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Learn to Leap #4

What start-ups need to scale and succeed

Statistically, the odds against a start-up are formidable. Companies that emphasize talent, customer-centricity, and core principles are the ones most likely to succeed.

Most start-ups have one thing in common: they usually fail. But the minority who beat the odds and survive share a number of traits. From the outset, they work incredibly hard and move extraordinarily fast to attract early customers, great talent, and additional funding. Once they begin to scale, successful start-ups maintain their momentum, respond quickly to market changes, and remain focused on outcomes and delivering value to customers. Digital entrepreneur James Bilefield shares his start-up insights with McKinsey’s Philipp Hillenbrand.

Key insight #1: Successful start-up founders prioritize results and customer satisfaction.

Philipp Hillenbrand: We always hear that start-ups need to operate at an incredible pace, that speed is everything, and if they slow down, they die. Is this just a cliché, simply a function of entrepreneurial impatience, or actually true?

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James Bilefield: The data show that the overwhelming majority of start-ups fail. Some fail fast, while some fail over a longer period of time in markets where funding is usually finite.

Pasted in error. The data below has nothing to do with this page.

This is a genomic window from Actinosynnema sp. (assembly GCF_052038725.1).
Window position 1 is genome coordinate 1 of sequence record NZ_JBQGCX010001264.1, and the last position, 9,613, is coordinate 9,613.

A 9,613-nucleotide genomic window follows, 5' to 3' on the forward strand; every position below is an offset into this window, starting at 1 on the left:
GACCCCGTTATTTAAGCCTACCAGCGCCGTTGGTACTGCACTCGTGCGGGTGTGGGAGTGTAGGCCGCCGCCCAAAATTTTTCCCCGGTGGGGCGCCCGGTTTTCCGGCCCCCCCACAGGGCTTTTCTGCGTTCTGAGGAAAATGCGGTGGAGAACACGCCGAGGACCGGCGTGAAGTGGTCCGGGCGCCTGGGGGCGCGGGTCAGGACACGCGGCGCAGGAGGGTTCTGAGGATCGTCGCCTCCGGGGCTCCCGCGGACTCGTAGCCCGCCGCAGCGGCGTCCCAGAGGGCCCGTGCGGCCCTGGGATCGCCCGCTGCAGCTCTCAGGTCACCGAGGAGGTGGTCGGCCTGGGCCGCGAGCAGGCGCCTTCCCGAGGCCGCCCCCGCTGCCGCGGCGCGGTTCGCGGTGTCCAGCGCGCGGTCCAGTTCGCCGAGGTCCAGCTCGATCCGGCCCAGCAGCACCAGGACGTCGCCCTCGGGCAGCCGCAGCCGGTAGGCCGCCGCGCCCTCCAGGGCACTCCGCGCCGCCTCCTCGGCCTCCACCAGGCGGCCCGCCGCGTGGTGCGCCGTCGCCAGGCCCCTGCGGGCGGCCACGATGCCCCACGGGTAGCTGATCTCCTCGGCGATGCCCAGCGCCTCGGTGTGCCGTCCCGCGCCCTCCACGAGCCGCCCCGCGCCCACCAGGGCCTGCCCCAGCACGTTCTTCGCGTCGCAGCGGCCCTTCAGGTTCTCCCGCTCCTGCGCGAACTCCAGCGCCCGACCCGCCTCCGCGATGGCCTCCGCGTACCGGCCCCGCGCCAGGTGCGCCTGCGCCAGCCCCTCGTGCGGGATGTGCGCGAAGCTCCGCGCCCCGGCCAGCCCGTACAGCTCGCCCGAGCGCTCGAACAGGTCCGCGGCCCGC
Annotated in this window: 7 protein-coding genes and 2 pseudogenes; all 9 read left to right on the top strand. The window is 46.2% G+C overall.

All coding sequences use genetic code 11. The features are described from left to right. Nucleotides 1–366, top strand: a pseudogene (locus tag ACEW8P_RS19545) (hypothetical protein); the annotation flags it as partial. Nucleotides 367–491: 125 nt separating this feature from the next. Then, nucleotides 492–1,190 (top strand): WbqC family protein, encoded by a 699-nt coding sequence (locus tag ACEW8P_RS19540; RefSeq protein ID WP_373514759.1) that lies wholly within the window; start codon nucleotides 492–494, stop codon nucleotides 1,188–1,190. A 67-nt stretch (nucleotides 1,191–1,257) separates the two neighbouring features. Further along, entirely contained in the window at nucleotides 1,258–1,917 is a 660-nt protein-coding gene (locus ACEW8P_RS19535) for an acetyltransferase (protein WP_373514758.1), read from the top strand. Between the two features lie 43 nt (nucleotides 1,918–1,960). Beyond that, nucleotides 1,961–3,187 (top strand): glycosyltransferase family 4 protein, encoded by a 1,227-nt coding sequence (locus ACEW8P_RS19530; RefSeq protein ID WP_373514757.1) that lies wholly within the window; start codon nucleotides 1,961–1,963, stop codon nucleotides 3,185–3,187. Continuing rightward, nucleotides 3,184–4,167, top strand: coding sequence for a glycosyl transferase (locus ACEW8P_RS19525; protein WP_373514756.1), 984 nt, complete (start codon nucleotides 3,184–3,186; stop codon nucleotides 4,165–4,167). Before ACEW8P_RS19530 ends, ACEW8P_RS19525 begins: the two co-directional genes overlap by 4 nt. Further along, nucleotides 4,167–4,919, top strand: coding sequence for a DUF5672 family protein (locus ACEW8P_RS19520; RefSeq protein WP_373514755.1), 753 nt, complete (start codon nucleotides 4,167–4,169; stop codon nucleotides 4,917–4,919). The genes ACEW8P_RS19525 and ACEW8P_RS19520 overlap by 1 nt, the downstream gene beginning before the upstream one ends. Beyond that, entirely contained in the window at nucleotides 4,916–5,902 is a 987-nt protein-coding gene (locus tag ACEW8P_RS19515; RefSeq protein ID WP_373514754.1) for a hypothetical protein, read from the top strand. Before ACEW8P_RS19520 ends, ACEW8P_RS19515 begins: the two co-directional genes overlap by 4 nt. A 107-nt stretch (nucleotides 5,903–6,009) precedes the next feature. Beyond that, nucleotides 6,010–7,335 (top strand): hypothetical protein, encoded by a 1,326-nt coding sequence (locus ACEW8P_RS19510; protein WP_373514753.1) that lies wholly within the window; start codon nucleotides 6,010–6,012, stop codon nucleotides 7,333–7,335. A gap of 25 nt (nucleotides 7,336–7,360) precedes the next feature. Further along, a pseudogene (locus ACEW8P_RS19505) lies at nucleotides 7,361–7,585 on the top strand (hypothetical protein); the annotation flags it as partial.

To overcome those extraordinary odds, an unusual amount of speed, hard work, and agility is required by the founders and first employees to rapidly develop the business and achieve enough momentum to delight initial customers, attract great talent, and secure further funding. The impatience you highlight is more about ambition, competitive instincts, and, ultimately, survival.

The data show that the overwhelming majority of start-ups fail.

Philipp Hillenbrand: It’s much easier to get off to a running start when you’re small. How did you manage to sustain or even accelerate the velocity while Skype was expanding?

James Bilefield: At Skype, we were on a simple but extraordinary mission—to let the world talk for free and change the face of global communications. Initially, we hired a diverse set of mavericks who really shared our excitement and energy. As we scaled, we strove to ensure that our unique culture and values stayed strong. And thanks to our flat and nimble management style, we maintained a clear focus on outcomes and an obsession on delivering for customers.

Key insight #2 : Scaling a start-up requires quick action on stakeholder feedback, fearless creativity, and a constant awareness of core values.

Philipp Hillenbrand: What else needs to be in place for an effective scale-up?

James Bilefield: Talent is critical. At the heart of every successful scale-up you need a great mix of skills, attitude, and resilience in the founding team, who make the time in their crazy schedules to attract, develop, and retain the very best talent.

Successful scale-ups also need to listen carefully to what customers, staff, partners, and other stakeholders are telling them—through data or otherwise—and act quickly to adjust their model accordingly.